In addition to the murders of Mulcahy, Marrero, Anderson and Sakara, Rogers also is a suspect in the murder of Matthew John Pierro, 21, of Bloomfield, whose body was found in bushes off Interstate Highway 4 in Lake Mary, Fla., on April 10, 1982, with a bite mark that dentists said was made by Rogers. Rogers has only been charged with the New Jersey murders.
Gay Serial Killer Trial Begins
October 27, 2005
A male nurse charged with killing, dismembering and then dumping the bodies of two gay men is innocent his lawyer charged as the trial of Richard W. Rogers opened in Toms River.
In his opening address to the jury attorney David Ruhnke said that police arrested the wrong man and suggested that his client's fingerprints prove he did nothing more than carry bags in which mutilated body parts were found. Ruhnke said that other fingerprints were found on the bags as well.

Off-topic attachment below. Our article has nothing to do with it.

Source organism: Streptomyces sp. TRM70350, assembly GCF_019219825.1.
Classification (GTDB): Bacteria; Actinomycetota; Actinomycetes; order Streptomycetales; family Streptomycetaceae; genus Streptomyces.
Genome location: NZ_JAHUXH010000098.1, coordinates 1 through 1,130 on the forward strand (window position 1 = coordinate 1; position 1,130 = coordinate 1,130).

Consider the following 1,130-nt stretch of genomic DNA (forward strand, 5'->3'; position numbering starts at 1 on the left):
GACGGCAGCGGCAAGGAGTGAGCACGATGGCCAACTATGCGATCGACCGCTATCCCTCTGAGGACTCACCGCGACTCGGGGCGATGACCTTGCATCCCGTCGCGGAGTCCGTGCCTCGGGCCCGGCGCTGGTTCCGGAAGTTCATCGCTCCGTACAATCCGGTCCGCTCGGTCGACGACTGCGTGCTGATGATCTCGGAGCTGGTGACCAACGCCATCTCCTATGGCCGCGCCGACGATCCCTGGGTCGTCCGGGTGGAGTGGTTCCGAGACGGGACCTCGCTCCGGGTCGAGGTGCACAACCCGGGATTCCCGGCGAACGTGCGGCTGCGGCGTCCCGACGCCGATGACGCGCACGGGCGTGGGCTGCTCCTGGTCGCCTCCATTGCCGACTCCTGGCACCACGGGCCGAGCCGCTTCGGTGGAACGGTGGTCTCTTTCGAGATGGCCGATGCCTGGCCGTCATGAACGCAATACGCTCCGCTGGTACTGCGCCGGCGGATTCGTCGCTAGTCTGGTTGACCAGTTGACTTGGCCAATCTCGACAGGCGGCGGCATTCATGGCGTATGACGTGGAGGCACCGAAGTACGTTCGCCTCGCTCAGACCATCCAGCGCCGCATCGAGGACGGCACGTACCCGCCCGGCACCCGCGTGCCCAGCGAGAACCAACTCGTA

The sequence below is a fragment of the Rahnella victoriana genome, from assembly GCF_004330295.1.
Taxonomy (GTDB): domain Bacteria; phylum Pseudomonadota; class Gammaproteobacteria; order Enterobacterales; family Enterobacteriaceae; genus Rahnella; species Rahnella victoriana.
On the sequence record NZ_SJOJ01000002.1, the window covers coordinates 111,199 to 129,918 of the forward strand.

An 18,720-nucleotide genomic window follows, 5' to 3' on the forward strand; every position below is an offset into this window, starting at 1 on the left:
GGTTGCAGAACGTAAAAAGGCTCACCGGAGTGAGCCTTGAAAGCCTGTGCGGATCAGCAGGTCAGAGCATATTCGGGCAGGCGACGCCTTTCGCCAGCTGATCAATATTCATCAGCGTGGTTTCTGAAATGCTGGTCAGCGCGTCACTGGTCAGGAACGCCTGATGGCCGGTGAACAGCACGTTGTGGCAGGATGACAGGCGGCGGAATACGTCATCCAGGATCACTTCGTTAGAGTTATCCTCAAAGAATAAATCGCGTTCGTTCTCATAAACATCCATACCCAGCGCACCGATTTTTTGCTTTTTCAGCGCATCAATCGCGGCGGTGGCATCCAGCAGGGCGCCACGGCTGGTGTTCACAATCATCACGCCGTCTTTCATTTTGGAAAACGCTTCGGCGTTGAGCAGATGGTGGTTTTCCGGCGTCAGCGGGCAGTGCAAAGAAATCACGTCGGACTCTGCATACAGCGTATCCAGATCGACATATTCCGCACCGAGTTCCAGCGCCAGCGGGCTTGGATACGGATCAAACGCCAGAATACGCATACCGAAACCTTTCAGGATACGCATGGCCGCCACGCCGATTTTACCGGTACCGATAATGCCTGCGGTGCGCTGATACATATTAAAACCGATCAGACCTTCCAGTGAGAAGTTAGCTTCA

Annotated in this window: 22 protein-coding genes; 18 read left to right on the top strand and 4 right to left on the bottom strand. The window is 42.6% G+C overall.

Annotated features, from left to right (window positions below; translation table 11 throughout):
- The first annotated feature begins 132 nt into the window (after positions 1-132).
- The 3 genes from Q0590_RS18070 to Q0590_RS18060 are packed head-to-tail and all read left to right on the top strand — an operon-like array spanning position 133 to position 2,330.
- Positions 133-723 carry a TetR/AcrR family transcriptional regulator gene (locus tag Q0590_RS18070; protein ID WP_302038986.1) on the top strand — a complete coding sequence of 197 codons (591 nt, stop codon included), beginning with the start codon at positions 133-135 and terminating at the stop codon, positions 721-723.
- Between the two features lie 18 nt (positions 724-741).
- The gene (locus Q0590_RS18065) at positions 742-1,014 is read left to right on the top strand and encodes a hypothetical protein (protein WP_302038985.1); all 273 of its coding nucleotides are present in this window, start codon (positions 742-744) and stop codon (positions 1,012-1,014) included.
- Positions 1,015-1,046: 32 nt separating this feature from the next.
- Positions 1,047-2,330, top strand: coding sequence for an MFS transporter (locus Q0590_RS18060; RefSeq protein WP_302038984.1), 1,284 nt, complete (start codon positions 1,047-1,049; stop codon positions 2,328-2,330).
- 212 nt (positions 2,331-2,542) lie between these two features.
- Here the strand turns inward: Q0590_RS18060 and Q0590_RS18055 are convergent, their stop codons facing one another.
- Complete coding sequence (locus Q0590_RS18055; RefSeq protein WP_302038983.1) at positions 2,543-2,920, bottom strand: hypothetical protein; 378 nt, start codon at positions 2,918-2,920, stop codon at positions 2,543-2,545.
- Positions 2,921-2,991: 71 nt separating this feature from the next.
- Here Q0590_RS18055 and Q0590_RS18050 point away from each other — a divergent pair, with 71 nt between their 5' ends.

"Start thinking to yourself, maybe there's more than one person, or maybe Mr. Rogers just carried the bags," Ruhnke told the jury. "They promised to prove to you beyond a reasonable doubt the man who sits here . . . is the killer. Maybe they don't have the right guy."
Assistant Prosecutor William Heisler disputed Ruhnke's theory, telling jurors the true killer sat before them in court.
Rogers is charged with the killings of Thomas Mulcahy and Anthony E. Marrero.
The dismembered body of Mulcahy, 57, found in 1992. Police say that Rogers killed the Sudbury, Mass. man, dismembered his body, placed pieces in garbage bags and dumped them along Route 72 and at a Garden State Parkway rest area.
The body parts of Marrero, a 44, New York man, were found May 10, 1993, on a road in Manchester Township.
Last month, the judge in the case ruled that the jury can also hear about the murders of gay men in two other states in which Rogers is implicated.
One of the murders was that of Michael Sakara, 55, of New York City.